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The Polluted Yamuna River in New Delhi

Photographer: Harish Tyagi


The Yamuna River, like all other holy rivers in India, has been massively polluted for decades now. The river that originates in a glacier in the pristine and unpolluted Himalayas, and flows through Haryana, Delhi and Uttar Pradesh before merging with the Ganges River in Allahabad, once used to be the lifeline of the Indian capital. Currently, it is no more than a large, open sewer that is choking with industrial and domestic discharge that includes plastic, flowers and debris from an annual Hindu festival, Durga Puja, during which hundreds of idols are immersed in the river.


The river has virtually no aquatic life thanks to over 20 drains that pour untreated sewage and other waste into its waters. Dumping of solid waste and garbage is also a major problem for the beleaguered river, whose condition is the worst along a 22 kilometer stretch between Warirabad and Okhla that contributes to almost 74 percent of its pollution load.


According to a study published in the International Journal of Engineering Sciences and Research Technology, the river’s toxicity levels are so high that its waters remain untreatable in some of the most technologically advanced water treatment plants. India’s Central Pollution Control Board, too, has certified the river’s water to be unfit for any purpose other than industrial cooling and recreation.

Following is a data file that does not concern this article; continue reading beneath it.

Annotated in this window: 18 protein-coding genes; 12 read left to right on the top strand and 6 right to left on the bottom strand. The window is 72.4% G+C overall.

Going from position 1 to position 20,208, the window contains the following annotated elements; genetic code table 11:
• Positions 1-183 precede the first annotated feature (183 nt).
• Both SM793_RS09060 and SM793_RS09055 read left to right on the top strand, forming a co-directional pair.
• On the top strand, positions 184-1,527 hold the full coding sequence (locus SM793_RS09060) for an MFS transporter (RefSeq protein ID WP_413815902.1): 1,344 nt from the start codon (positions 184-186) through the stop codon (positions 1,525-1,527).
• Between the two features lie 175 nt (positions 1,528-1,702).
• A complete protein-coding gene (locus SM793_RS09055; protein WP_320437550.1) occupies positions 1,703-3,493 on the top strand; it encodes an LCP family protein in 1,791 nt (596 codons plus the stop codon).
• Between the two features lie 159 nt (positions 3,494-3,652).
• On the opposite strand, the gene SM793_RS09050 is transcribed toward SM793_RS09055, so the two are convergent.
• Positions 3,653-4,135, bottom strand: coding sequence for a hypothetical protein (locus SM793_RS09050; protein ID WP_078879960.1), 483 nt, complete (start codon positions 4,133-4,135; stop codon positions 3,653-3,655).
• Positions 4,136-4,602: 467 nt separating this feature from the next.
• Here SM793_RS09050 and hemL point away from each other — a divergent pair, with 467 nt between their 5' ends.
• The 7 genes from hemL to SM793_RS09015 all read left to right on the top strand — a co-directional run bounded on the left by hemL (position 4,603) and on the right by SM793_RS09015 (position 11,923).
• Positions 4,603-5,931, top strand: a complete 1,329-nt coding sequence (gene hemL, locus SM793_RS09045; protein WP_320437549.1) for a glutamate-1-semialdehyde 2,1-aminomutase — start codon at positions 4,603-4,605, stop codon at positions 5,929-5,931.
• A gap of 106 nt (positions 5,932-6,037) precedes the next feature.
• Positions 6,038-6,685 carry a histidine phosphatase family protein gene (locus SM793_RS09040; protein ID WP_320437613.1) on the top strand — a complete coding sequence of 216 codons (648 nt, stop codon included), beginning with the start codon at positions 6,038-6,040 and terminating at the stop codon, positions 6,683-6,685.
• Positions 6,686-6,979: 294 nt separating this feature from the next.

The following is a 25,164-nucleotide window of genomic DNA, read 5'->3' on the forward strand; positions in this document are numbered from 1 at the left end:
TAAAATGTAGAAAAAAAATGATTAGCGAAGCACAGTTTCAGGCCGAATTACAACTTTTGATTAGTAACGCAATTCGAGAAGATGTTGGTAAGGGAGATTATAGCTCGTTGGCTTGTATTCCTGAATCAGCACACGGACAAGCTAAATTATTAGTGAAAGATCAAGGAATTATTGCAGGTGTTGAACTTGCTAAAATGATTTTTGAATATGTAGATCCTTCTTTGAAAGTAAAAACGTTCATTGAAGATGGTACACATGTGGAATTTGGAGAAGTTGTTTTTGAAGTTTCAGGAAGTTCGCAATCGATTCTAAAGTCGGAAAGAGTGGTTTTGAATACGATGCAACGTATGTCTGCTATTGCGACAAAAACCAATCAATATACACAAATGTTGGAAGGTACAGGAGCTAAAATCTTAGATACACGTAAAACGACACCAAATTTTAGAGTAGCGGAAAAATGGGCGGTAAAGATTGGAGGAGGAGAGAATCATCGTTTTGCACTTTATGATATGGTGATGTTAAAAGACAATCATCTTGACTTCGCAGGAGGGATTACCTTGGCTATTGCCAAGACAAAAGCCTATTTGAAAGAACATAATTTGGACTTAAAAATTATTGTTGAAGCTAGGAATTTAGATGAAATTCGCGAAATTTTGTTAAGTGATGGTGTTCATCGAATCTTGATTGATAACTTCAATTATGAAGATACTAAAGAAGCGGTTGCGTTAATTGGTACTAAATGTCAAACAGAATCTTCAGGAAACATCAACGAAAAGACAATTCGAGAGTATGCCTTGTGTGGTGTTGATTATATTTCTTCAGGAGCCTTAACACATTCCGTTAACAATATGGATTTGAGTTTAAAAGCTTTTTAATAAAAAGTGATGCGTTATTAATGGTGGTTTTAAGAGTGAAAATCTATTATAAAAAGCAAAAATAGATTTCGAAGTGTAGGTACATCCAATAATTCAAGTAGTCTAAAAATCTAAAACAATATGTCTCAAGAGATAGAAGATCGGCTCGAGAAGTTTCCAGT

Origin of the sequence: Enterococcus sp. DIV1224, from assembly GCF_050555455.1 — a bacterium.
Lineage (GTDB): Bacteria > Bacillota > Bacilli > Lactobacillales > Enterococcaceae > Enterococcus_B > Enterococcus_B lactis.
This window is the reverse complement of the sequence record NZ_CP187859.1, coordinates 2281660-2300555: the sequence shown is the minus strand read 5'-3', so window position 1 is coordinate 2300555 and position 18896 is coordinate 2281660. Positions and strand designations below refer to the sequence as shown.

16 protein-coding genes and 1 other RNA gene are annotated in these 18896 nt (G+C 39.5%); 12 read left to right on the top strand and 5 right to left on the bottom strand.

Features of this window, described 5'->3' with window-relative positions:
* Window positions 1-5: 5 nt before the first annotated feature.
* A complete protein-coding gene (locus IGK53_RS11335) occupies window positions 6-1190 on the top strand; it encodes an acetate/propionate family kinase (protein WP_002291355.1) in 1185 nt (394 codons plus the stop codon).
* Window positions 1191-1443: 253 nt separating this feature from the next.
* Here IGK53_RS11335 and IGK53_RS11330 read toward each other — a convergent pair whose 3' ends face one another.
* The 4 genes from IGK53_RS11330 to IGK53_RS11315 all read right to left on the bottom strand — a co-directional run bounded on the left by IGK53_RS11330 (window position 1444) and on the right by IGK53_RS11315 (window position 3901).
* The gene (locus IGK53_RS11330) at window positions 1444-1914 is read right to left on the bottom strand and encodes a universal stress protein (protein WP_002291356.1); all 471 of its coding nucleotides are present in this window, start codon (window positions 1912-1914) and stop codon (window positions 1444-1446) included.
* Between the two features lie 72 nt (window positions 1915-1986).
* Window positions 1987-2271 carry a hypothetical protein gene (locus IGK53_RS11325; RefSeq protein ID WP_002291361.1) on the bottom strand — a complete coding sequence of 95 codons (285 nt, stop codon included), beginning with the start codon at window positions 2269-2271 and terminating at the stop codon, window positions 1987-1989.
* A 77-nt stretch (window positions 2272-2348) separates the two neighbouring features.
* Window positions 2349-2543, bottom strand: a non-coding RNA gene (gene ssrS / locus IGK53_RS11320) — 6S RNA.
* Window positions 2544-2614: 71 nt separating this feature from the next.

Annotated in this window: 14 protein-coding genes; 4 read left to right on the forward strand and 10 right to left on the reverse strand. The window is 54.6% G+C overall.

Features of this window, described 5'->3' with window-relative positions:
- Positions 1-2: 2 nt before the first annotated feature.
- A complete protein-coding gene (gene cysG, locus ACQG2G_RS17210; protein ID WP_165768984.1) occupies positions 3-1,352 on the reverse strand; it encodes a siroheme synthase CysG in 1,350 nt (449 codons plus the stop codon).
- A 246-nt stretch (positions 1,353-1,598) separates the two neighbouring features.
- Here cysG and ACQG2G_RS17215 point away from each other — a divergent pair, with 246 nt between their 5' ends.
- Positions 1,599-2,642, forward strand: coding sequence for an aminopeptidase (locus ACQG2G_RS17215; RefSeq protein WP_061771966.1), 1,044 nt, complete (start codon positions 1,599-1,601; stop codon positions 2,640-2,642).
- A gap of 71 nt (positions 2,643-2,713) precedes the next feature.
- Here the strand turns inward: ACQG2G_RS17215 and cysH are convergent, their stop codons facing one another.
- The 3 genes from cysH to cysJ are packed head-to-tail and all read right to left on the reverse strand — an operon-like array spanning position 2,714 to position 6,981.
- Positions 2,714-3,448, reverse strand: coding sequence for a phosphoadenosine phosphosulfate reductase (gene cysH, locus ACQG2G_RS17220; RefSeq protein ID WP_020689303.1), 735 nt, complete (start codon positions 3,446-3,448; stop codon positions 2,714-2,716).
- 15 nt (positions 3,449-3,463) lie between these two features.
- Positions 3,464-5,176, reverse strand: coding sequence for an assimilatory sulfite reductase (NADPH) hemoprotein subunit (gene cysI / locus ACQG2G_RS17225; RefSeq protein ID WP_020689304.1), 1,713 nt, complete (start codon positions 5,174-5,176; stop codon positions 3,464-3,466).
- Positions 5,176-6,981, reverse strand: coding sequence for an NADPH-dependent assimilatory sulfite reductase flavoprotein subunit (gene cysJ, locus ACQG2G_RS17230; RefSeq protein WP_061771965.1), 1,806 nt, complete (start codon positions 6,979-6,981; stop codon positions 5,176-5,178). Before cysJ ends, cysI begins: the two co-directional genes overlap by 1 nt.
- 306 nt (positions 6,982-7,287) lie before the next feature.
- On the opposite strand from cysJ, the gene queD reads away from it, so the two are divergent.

The river has been declared ‘dead’, with its water not suitable for bathing at most places but in November 2017 thousands of people visited the banks of the Yamuna River to celebrate the Chhath festival and brave the waterbody’s pollution in the name of faith and took the event’s traditional holy bath.


The Indian government has been trying to contain the pollution of two of its major holy rivers, Ganga and Yamuna, and had earmarked 291 million USD under an initiative called the Clean Ganga Project. By mid-2016, it spent 567 million USD to try and clean up the rivers, although the ground situation remained unchanged.